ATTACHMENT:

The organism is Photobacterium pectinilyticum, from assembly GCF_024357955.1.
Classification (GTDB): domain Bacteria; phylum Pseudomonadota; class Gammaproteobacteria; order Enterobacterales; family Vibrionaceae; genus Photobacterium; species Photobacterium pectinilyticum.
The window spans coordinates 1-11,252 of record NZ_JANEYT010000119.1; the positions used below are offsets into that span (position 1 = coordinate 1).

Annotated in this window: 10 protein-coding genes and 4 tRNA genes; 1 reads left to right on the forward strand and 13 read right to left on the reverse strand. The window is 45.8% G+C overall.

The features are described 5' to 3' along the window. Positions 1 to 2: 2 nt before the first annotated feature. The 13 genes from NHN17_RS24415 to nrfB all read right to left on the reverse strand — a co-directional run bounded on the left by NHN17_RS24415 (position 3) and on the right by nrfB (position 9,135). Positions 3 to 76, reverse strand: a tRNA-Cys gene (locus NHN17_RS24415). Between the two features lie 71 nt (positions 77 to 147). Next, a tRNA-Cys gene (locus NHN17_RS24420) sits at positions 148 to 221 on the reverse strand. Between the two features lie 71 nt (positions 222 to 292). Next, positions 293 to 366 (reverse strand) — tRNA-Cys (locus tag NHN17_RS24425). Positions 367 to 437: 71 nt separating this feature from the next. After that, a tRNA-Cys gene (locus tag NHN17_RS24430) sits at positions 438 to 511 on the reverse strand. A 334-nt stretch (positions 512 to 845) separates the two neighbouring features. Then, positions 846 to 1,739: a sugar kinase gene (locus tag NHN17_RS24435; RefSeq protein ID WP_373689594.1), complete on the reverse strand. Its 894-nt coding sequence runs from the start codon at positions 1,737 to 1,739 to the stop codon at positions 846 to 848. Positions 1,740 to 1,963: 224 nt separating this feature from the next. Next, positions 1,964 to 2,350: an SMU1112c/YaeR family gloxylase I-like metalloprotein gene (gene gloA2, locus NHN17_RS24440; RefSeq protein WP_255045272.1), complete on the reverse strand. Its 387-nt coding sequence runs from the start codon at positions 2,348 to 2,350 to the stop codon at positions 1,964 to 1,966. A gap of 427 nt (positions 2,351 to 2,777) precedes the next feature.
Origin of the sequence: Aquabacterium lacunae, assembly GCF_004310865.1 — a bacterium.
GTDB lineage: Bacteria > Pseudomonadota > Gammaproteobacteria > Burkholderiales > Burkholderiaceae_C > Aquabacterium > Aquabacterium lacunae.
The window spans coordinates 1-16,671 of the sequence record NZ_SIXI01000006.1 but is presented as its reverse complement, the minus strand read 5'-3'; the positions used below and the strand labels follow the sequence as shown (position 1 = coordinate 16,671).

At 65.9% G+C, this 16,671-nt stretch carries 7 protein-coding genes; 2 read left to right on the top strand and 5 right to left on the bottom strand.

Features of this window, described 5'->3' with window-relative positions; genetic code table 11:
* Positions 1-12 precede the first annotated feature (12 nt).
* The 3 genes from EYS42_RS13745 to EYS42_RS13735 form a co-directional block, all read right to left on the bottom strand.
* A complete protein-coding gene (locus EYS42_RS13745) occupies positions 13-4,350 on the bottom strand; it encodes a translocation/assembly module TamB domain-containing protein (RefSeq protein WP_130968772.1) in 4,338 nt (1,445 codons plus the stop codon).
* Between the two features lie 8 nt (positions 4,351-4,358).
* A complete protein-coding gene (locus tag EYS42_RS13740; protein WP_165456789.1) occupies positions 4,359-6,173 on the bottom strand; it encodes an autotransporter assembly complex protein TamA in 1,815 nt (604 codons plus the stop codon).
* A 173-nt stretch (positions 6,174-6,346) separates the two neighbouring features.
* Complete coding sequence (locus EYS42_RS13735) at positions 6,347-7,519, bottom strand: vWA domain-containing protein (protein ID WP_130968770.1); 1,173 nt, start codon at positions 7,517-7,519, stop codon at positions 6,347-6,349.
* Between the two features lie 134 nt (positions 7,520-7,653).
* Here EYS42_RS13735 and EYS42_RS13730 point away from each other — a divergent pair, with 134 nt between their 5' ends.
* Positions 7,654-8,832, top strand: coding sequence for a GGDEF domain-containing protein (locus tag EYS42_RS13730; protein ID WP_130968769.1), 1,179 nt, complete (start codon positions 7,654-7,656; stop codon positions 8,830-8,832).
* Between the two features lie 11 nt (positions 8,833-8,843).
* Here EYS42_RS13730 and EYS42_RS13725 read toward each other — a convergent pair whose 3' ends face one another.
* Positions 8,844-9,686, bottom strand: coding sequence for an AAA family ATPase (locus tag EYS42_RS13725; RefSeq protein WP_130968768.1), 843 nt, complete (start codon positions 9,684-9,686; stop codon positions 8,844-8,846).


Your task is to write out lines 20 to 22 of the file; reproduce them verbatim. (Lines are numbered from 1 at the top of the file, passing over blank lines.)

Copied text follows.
* Positions 7,654-8,832, top strand: coding sequence for a GGDEF domain-containing protein (locus tag EYS42_RS13730; protein ID WP_130968769.1), 1,179 nt, complete (start codon positions 7,654-7,656; stop codon positions 8,830-8,832).
* Between the two features lie 11 nt (positions 8,833-8,843).
* Here EYS42_RS13730 and EYS42_RS13725 read toward each other — a convergent pair whose 3' ends face one another.